For ages past, the country people of Ireland derived great pleasure from gathering around the fireside at night and listening to the lays and prose stories of the Fianna. The Fianna were said to be a standing army under the High Kings, Conn Céadcathach, Art Aonair, and Cormac Mac Airt, but they were destroyed at the Battle of Gabhra in the reign of Cairbre Lifeachair. Fionn Mac Cumhaill was their most famous chief, and Oisín was one of his sons.
One day when the remnants of the Fianna, after the Battle of Gabhra, were hunting by Loch Léin in Kerry, it is claimed that there came, riding from the West on a magic horse (to which land and sea were alike), Niamh Cinn Óir, daughter of the King of Tír na nÓg (The Land of Youth). She had fallen in love with Oisín, and had come seeking him as her husband. Oisín consented to go with her, and they lived happily together in Tír na nÓg for two hundred years. Three hundred years are put in the mouth of Oisín in the poem “Oisín’s Lay on Tír na nÓg”, but that does not agree with the dates given in the Annals of the Kingdom of Ireland. Of course, one could forgive Oisín his confusion, as he was an old, addled man when he dictated his poems to Brógán, St Patrick’s scribe. Oisín eventually returned to
Ireland on a visit, had an accident in Gleann an Smóil near Dublin, fell off the magic horse and, on contact with the soil of Ireland was transformed into an ancient, spent, blind man. Patrick and his company came by in a short time, took the piteous old warrior into their care and got the lays from him before he died as a Christian.
I fell under the spell of the lore of the Fianna when I was in secondary school between 1952 and 1957. We had a little red book Filíocht Fiannaíochta (Educational Company of Ireland, 1954), edited by An Seabhac (Pádraig Ó Siochfhradha). I thought that the poems in it were beautiful beyond compare. I devoured them avidly and my love for them has endured ever since. A few years after I left school, graduated as an engineer and embarked on my career as lecturer and professor of engineering, I had the luck to come upon a large tome, Laoithe na Féinne, also under the editorship of An Seabhac, published by the Folklore Society of Ireland in 1941. In that book I found a rich harvest of additional poems, along with fuller versions of some which had been abbreviated in the schoolbook.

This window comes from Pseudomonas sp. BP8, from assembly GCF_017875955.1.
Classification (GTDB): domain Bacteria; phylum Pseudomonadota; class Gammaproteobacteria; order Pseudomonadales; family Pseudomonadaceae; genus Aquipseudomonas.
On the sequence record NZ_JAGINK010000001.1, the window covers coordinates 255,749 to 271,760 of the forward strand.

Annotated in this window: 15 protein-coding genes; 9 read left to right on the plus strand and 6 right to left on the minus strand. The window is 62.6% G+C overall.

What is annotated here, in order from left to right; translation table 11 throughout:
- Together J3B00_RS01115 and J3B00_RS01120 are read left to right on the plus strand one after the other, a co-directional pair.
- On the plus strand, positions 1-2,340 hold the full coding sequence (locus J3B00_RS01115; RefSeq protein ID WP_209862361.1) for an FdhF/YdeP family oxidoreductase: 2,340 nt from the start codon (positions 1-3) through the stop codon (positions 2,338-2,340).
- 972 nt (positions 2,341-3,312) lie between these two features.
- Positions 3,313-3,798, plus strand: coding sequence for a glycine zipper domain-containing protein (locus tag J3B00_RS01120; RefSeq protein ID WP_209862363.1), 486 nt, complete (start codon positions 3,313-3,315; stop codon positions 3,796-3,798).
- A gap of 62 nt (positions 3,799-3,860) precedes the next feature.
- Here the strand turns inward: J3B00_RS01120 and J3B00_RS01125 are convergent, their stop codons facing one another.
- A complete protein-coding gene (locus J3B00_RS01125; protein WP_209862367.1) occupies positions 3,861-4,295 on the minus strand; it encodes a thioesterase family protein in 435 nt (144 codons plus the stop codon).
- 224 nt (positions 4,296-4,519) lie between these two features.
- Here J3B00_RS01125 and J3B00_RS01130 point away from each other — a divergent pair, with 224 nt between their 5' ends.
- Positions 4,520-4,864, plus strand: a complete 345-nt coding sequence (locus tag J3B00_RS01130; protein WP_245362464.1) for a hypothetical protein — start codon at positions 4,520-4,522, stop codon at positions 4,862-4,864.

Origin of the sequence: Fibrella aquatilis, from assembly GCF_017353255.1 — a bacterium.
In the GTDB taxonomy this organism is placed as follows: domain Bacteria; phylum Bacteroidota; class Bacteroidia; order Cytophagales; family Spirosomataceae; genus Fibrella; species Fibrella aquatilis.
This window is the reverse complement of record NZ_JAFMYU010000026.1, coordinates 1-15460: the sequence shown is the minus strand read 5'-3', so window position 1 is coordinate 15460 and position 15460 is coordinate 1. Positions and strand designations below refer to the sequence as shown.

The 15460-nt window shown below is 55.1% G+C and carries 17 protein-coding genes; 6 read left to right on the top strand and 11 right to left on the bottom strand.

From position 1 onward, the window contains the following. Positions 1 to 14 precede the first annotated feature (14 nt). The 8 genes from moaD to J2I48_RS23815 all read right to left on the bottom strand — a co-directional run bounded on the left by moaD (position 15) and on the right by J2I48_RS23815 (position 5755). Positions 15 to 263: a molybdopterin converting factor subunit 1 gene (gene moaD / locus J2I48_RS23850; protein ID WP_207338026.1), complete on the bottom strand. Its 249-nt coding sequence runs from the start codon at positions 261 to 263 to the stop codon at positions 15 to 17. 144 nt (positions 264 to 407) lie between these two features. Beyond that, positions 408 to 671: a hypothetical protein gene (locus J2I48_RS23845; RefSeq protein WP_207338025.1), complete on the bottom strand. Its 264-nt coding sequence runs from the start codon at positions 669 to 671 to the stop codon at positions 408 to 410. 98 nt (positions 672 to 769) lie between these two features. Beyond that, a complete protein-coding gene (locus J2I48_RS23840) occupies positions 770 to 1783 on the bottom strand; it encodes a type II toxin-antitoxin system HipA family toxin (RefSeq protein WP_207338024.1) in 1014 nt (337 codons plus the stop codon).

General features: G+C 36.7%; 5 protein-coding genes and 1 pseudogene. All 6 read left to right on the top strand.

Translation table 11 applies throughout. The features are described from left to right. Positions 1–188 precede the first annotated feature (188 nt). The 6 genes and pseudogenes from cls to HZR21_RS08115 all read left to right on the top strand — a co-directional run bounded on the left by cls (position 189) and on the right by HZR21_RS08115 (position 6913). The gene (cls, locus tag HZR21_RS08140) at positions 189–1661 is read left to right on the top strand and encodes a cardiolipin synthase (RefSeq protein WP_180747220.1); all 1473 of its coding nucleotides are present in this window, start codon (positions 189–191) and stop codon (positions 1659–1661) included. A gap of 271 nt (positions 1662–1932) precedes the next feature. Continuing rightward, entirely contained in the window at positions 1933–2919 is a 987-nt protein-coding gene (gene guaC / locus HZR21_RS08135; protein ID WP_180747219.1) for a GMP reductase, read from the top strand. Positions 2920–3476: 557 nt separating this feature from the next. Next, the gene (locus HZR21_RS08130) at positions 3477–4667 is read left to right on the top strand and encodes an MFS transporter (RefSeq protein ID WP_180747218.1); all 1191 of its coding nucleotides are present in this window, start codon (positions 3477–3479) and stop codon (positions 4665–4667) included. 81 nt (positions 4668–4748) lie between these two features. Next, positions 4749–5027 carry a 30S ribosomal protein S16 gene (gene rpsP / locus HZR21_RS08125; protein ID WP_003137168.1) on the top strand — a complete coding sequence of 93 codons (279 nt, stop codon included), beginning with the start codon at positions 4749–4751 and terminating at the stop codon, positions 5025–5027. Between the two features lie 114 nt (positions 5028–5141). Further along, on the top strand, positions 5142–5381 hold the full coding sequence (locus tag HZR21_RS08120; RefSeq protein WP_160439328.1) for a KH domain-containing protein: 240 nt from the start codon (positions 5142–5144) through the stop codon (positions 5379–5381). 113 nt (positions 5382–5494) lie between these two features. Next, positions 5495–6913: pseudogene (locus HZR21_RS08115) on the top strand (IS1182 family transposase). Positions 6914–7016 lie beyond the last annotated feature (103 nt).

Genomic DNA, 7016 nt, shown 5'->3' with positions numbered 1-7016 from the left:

It is from the two books mentioned above that I took the poems in this collection. I have three other lovely volumes of lays of the Fianna, which were given to me as presents by my son, Niall, over the years. They are Duanaire Fhinn (Irish Texts Society, 1904, 1933 and 1954). This collection was put together for Captain Somhairle Mac Dónaill in Louvain in Belgium in the seventeenth century. Although I love that collection too, I did not take anything from it on this occasion.
Of course, we don’t really know if Oisín ever lived, although the Four Masters, who wrote the Annals of the Kingdom of Ireland, were in no doubt about his father, Fionn—Finn Ua Baisccne as they called him when recording his death in 283 a.d. If Oisín lived, we have no idea whether he was a poet. All we know for certain about the lays is that it was Mícheál Ó Coimín from County Clare who wrote “Oisín’s lay on Tír na nÓg” in the middle of the eighteenth century and it was myself who wrote “Fionn’s vision at Domhnach Broc” in 2004.
I did some light editing on the Irish versions of the lays in a few places, to
remove some archaisms, for example “úirlis ceoil” in place of “ábha ciúil”
in the lay “Ceolta na Féinne”. Then I made lyrical translations into English
(although that is treason, according to the Italians!), in an attempt to share
my joy with those who are not fluent in Irish. Tim Halpin, while he was
a PhD student in Engineering at University College Dublin, agreed to
illustrate the book for me. There are also a few photographs here of places
mentioned in the lays, or reputed to have been associated with Óisín.
I hope that the readers will enjoy these lays of Oisín and my attempts to bring them into English.
Annraoi de Paor